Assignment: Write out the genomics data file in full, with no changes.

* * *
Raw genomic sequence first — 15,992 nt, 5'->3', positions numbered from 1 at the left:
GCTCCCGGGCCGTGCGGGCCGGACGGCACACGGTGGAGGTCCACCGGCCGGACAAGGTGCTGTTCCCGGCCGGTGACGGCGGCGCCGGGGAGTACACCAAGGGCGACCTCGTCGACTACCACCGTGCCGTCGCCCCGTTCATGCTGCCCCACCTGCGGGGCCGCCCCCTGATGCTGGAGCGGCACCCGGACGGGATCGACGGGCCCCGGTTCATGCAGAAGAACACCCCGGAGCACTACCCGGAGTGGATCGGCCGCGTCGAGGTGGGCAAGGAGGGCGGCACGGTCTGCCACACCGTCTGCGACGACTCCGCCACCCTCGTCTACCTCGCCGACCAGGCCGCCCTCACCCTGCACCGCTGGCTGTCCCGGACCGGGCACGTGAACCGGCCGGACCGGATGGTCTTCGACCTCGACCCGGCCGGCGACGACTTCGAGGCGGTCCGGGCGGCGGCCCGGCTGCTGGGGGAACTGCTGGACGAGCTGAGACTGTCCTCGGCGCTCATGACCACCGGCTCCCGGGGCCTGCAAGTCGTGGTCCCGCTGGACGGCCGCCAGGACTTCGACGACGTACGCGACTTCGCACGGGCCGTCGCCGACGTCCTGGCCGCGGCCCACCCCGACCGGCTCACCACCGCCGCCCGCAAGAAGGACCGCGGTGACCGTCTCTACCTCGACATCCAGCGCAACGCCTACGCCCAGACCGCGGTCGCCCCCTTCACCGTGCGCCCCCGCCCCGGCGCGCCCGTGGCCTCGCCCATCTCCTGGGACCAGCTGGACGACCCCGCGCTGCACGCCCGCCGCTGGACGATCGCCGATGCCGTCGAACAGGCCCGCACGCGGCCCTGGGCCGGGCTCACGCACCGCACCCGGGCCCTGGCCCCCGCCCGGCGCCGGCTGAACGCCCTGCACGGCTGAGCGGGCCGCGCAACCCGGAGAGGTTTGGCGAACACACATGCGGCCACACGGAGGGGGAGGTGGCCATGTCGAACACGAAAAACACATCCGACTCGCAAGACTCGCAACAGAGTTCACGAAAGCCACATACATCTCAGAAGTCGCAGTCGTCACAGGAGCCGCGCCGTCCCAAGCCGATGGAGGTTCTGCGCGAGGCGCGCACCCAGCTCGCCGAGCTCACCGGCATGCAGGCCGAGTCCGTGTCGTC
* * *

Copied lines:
Raw genomic sequence first — 15,992 nt, 5'->3', positions numbered from 1 at the left:
GCTCCCGGGCCGTGCGGGCCGGACGGCACACGGTGGAGGTCCACCGGCCGGACAAGGTGCTGTTCCCGGCCGGTGACGGCGGCGCCGGGGAGTACACCAAGGGCGACCTCGTCGACTACCACCGTGCCGTCGCCCCGTTCATGCTGCCCCACCTGCGGGGCCGCCCCCTGATGCTGGAGCGGCACCCGGACGGGATCGACGGGCCCCGGTTCATGCAGAAGAACACCCCGGAGCACTACCCGGAGTGGATCGGCCGCGTCGAGGTGGGCAAGGAGGGCGGCACGGTCTGCCACACCGTCTGCGACGACTCCGCCACCCTCGTCTACCTCGCCGACCAGGCCGCCCTCACCCTGCACCGCTGGCTGTCCCGGACCGGGCACGTGAACCGGCCGGACCGGATGGTCTTCGACCTCGACCCGGCCGGCGACGACTTCGAGGCGGTCCGGGCGGCGGCCCGGCTGCTGGGGGAACTGCTGGACGAGCTGAGACTGTCCTCGGCGCTCATGACCACCGGCTCCCGGGGCCTGCAAGTCGTGGTCCCGCTGGACGGCCGCCAGGACTTCGACGACGTACGCGACTTCGCACGGGCCGTCGCCGACGTCCTGGCCGCGGCCCACCCCGACCGGCTCACCACCGCCGCCCGCAAGAAGGACCGCGGTGACCGTCTCTACCTCGACATCCAGCGCAACGCCTACGCCCAGACCGCGGTCGCCCCCTTCACCGTGCGCCCCCGCCCCGGCGCGCCCGTGGCCTCGCCCATCTCCTGGGACCAGCTGGACGACCCCGCGCTGCACGCCCGCCGCTGGACGATCGCCGATGCCGTCGAACAGGCCCGCACGCGGCCCTGGGCCGGGCTCACGCACCGCACCCGGGCCCTGGCCCCCGCCCGGCGCCGGCTGAACGCCCTGCACGGCTGAGCGGGCCGCGCAACCCGGAGAGGTTTGGCGAACACACATGCGGCCACACGGAGGGGGAGGTGGCCATGTCGAACACGAAAAACACATCCGACTCGCAAGACTCGCAACAGAGTTCACGAAAGCCACATACATCTCAGAAGTCGCAGTCGTCACAGGAGCCGCGCCGTCCCAAGCCGATGGAGGTTCTGCGCGAGGCGCGCACCCAGCTCGCCGAGCTCACCGGCATGCAGGCCGAGTCCGTGTCGTC